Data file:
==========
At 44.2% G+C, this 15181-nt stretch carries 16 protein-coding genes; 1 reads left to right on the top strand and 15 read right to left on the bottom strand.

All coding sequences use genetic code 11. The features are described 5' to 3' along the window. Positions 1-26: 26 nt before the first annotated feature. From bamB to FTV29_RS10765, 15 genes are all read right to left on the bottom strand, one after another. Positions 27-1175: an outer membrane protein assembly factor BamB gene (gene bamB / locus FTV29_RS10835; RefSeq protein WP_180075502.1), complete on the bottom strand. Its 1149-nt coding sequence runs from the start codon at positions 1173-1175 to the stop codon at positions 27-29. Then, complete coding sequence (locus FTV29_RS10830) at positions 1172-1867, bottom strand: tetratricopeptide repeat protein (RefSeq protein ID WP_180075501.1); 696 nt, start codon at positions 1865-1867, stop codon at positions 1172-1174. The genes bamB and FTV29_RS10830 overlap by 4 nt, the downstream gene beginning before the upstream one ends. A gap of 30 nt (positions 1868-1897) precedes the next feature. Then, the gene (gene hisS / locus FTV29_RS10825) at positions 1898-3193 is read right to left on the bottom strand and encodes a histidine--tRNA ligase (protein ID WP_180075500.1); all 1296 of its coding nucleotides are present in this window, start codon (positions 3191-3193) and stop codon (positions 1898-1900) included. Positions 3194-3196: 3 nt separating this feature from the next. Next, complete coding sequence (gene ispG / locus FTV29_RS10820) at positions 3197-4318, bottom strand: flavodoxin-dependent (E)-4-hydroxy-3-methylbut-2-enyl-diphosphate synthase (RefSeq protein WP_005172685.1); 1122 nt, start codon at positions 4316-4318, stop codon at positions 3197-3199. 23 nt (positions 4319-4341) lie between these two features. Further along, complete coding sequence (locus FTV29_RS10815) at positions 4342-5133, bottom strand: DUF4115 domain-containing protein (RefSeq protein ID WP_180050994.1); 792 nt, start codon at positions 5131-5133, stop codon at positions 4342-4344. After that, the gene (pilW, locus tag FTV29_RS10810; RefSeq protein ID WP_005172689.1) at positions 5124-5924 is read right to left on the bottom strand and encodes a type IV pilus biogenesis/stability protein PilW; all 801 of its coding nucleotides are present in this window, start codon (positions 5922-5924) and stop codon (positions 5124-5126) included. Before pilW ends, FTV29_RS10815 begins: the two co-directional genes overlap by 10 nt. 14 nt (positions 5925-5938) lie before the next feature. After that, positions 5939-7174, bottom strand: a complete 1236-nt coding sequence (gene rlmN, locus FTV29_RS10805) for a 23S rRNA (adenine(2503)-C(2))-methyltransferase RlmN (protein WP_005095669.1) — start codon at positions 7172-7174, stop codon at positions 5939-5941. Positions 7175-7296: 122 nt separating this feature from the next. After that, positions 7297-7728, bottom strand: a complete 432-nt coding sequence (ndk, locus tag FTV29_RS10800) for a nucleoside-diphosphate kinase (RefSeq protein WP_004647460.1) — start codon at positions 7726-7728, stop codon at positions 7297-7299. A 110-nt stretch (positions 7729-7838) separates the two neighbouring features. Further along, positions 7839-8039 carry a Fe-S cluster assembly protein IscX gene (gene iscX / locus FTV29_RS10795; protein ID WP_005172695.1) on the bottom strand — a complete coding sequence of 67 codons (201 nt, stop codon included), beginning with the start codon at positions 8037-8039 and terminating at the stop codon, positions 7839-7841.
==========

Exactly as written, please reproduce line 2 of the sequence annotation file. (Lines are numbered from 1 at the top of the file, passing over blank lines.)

All coding sequences use genetic code 11. The features are described 5' to 3' along the window. Positions 1-26: 26 nt before the first annotated feature. From bamB to FTV29_RS10765, 15 genes are all read right to left on the bottom strand, one after another. Positions 27-1175: an outer membrane protein assembly factor BamB gene (gene bamB / locus FTV29_RS10835; RefSeq protein WP_180075502.1), complete on the bottom strand. Its 1149-nt coding sequence runs from the start codon at positions 1173-1175 to the stop codon at positions 27-29. Then, complete coding sequence (locus FTV29_RS10830) at positions 1172-1867, bottom strand: tetratricopeptide repeat protein (RefSeq protein ID WP_180075501.1); 696 nt, start codon at positions 1865-1867, stop codon at positions 1172-1174. The genes bamB and FTV29_RS10830 overlap by 4 nt, the downstream gene beginning before the upstream one ends. A gap of 30 nt (positions 1868-1897) precedes the next feature. Then, the gene (gene hisS / locus FTV29_RS10825) at positions 1898-3193 is read right to left on the bottom strand and encodes a histidine--tRNA ligase (protein ID WP_180075500.1); all 1296 of its coding nucleotides are present in this window, start codon (positions 3191-3193) and stop codon (positions 1898-1900) included. Positions 3194-3196: 3 nt separating this feature from the next. Next, complete coding sequence (gene ispG / locus FTV29_RS10820) at positions 3197-4318, bottom strand: flavodoxin-dependent (E)-4-hydroxy-3-methylbut-2-enyl-diphosphate synthase (RefSeq protein WP_005172685.1); 1122 nt, start codon at positions 4316-4318, stop codon at positions 3197-3199. 23 nt (positions 4319-4341) lie between these two features. Further along, complete coding sequence (locus FTV29_RS10815) at positions 4342-5133, bottom strand: DUF4115 domain-containing protein (RefSeq protein ID WP_180050994.1); 792 nt, start codon at positions 5131-5133, stop codon at positions 4342-4344. After that, the gene (pilW, locus tag FTV29_RS10810; RefSeq protein ID WP_005172689.1) at positions 5124-5924 is read right to left on the bottom strand and encodes a type IV pilus biogenesis/stability protein PilW; all 801 of its coding nucleotides are present in this window, start codon (positions 5922-5924) and stop codon (positions 5124-5126) included. Before pilW ends, FTV29_RS10815 begins: the two co-directional genes overlap by 10 nt. 14 nt (positions 5925-5938) lie before the next feature. After that, positions 5939-7174, bottom strand: a complete 1236-nt coding sequence (gene rlmN, locus FTV29_RS10805) for a 23S rRNA (adenine(2503)-C(2))-methyltransferase RlmN (protein WP_005095669.1) — start codon at positions 7172-7174, stop codon at positions 5939-5941. Positions 7175-7296: 122 nt separating this feature from the next. After that, positions 7297-7728, bottom strand: a complete 432-nt coding sequence (ndk, locus tag FTV29_RS10800) for a nucleoside-diphosphate kinase (RefSeq protein WP_004647460.1) — start codon at positions 7726-7728, stop codon at positions 7297-7299. A 110-nt stretch (positions 7729-7838) separates the two neighbouring features. Further along, positions 7839-8039 carry a Fe-S cluster assembly protein IscX gene (gene iscX / locus FTV29_RS10795; protein ID WP_005172695.1) on the bottom strand — a complete coding sequence of 67 codons (201 nt, stop codon included), beginning with the start codon at positions 8037-8039 and terminating at the stop codon, positions 7839-7841.